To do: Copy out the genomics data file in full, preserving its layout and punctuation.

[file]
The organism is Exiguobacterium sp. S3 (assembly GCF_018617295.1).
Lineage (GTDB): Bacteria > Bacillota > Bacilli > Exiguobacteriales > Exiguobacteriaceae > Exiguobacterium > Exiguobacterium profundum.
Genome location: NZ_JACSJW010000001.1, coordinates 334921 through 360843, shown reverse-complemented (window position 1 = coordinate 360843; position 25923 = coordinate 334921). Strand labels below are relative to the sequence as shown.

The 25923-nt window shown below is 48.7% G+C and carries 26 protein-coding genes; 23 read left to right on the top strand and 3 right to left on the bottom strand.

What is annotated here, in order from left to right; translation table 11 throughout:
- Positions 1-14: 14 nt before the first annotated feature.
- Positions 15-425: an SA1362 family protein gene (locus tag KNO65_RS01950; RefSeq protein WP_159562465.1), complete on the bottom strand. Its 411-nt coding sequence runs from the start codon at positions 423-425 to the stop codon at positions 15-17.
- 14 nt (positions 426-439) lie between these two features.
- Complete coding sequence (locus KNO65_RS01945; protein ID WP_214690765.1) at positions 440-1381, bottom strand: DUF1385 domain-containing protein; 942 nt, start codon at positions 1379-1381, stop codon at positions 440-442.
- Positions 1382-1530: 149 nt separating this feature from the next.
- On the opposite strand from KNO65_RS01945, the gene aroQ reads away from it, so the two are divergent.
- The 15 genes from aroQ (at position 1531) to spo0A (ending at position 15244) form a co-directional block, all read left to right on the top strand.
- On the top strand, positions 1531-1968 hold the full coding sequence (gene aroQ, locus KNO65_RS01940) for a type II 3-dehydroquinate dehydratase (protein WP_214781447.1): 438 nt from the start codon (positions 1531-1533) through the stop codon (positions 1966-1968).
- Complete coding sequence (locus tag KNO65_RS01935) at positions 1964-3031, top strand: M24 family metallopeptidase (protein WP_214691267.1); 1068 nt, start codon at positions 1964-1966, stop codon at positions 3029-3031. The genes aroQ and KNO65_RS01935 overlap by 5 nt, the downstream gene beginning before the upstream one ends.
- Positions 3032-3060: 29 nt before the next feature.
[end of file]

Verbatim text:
The organism is Exiguobacterium sp. S3 (assembly GCF_018617295.1).
Lineage (GTDB): Bacteria > Bacillota > Bacilli > Exiguobacteriales > Exiguobacteriaceae > Exiguobacterium > Exiguobacterium profundum.
Genome location: NZ_JACSJW010000001.1, coordinates 334921 through 360843, shown reverse-complemented (window position 1 = coordinate 360843; position 25923 = coordinate 334921). Strand labels below are relative to the sequence as shown.

The 25923-nt window shown below is 48.7% G+C and carries 26 protein-coding genes; 23 read left to right on the top strand and 3 right to left on the bottom strand.

What is annotated here, in order from left to right; translation table 11 throughout:
- Positions 1-14: 14 nt before the first annotated feature.
- Positions 15-425: an SA1362 family protein gene (locus tag KNO65_RS01950; RefSeq protein WP_159562465.1), complete on the bottom strand. Its 411-nt coding sequence runs from the start codon at positions 423-425 to the stop codon at positions 15-17.
- 14 nt (positions 426-439) lie between these two features.
- Complete coding sequence (locus KNO65_RS01945; protein ID WP_214690765.1) at positions 440-1381, bottom strand: DUF1385 domain-containing protein; 942 nt, start codon at positions 1379-1381, stop codon at positions 440-442.
- Positions 1382-1530: 149 nt separating this feature from the next.
- On the opposite strand from KNO65_RS01945, the gene aroQ reads away from it, so the two are divergent.
- The 15 genes from aroQ (at position 1531) to spo0A (ending at position 15244) form a co-directional block, all read left to right on the top strand.
- On the top strand, positions 1531-1968 hold the full coding sequence (gene aroQ, locus KNO65_RS01940) for a type II 3-dehydroquinate dehydratase (protein WP_214781447.1): 438 nt from the start codon (positions 1531-1533) through the stop codon (positions 1966-1968).
- Complete coding sequence (locus tag KNO65_RS01935) at positions 1964-3031, top strand: M24 family metallopeptidase (protein WP_214691267.1); 1068 nt, start codon at positions 1964-1966, stop codon at positions 3029-3031. The genes aroQ and KNO65_RS01935 overlap by 5 nt, the downstream gene beginning before the upstream one ends.
- Positions 3032-3060: 29 nt before the next feature.